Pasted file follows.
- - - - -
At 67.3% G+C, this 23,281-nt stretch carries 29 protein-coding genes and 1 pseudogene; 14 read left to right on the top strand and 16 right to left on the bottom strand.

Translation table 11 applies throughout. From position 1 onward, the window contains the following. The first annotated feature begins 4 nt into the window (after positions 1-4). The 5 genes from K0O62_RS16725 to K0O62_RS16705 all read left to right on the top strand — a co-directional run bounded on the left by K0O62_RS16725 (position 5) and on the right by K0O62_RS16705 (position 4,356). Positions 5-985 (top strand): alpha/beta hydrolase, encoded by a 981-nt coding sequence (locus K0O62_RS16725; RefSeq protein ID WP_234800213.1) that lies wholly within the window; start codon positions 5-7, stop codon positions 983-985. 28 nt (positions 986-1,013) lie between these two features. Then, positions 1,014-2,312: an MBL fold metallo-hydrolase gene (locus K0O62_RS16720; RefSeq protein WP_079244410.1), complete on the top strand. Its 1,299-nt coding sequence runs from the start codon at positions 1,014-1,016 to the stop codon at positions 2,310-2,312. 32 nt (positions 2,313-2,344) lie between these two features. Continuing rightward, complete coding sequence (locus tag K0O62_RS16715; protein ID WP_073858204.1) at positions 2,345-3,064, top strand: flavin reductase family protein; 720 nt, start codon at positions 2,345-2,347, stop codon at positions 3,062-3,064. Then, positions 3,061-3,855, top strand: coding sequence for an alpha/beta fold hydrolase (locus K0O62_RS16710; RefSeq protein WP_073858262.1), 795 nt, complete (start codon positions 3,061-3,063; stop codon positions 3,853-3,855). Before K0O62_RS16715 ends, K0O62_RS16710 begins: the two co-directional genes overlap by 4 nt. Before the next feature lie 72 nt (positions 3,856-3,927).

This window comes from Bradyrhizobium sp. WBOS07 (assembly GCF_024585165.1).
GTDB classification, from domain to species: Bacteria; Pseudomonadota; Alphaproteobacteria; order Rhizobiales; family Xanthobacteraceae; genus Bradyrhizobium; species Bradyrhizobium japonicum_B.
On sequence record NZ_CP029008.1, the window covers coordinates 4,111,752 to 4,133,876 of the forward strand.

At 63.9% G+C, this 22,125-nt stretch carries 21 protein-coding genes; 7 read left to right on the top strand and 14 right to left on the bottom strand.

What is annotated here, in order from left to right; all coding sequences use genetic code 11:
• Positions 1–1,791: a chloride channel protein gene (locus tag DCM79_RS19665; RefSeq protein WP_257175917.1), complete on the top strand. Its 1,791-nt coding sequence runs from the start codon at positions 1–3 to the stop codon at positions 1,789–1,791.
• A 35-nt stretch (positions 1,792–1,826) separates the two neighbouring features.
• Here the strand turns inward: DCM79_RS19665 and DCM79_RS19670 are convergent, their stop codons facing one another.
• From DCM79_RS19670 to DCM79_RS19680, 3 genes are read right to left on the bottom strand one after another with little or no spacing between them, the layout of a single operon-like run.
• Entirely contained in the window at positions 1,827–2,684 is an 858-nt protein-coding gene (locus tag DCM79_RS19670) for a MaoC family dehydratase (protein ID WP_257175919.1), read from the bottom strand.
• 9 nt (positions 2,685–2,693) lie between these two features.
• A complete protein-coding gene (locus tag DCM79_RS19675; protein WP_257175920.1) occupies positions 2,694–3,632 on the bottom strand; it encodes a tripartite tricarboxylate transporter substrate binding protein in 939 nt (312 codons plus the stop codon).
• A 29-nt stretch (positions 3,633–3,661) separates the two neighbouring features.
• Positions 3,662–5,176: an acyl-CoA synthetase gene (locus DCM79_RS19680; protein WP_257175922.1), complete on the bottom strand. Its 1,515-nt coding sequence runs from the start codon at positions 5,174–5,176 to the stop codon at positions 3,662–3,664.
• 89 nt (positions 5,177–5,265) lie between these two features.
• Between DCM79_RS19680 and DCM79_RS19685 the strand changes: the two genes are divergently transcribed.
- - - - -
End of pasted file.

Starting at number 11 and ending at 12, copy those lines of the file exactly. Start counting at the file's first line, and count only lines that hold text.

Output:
• From DCM79_RS19670 to DCM79_RS19680, 3 genes are read right to left on the bottom strand one after another with little or no spacing between them, the layout of a single operon-like run.
• Entirely contained in the window at positions 1,827–2,684 is an 858-nt protein-coding gene (locus tag DCM79_RS19670) for a MaoC family dehydratase (protein ID WP_257175919.1), read from the bottom strand.